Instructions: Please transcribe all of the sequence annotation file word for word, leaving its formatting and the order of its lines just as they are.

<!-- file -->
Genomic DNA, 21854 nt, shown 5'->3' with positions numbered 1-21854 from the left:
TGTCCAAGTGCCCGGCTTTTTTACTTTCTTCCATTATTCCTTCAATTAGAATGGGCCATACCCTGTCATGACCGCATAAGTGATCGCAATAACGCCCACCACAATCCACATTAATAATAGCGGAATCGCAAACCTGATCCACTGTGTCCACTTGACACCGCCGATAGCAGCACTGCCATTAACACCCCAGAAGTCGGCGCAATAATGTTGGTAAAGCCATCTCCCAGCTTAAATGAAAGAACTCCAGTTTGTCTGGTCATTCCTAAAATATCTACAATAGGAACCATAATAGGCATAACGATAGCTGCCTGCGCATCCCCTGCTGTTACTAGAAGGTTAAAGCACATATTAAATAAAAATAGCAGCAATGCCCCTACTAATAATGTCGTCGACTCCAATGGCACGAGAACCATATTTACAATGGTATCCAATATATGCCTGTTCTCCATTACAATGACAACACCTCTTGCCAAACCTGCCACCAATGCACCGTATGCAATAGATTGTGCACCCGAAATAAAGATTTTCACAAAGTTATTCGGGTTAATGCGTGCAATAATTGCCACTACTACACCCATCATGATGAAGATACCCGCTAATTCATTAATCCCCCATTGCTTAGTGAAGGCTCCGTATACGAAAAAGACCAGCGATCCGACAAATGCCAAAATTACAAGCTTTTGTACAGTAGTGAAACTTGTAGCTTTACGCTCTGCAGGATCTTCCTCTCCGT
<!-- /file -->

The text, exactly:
Genomic DNA, 21854 nt, shown 5'->3' with positions numbered 1-21854 from the left:
TGTCCAAGTGCCCGGCTTTTTTACTTTCTTCCATTATTCCTTCAATTAGAATGGGCCATACCCTGTCATGACCGCATAAGTGATCGCAATAACGCCCACCACAATCCACATTAATAATAGCGGAATCGCAAACCTGATCCACTGTGTCCACTTGACACCGCCGATAGCAGCACTGCCATTAACACCCCAGAAGTCGGCGCAATAATGTTGGTAAAGCCATCTCCCAGCTTAAATGAAAGAACTCCAGTTTGTCTGGTCATTCCTAAAATATCTACAATAGGAACCATAATAGGCATAACGATAGCTGCCTGCGCATCCCCTGCTGTTACTAGAAGGTTAAAGCACATATTAAATAAAAATAGCAGCAATGCCCCTACTAATAATGTCGTCGACTCCAATGGCACGAGAACCATATTTACAATGGTATCCAATATATGCCTGTTCTCCATTACAATGACAACACCTCTTGCCAAACCTGCCACCAATGCACCGTATGCAATAGATTGTGCACCCGAAATAAAGATTTTCACAAAGTTATTCGGGTTAATGCGTGCAATAATTGCCACTACTACACCCATCATGATGAAGATACCCGCTAATTCATTAATCCCCCATTGCTTAGTGAAGGCTCCGTATACGAAAAAGACCAGCGATCCGACAAATGCCAAAATTACAAGCTTTTGTACAGTAGTGAAACTTGTAGCTTTACGCTCTGCAGGATCTTCCTCTCCGT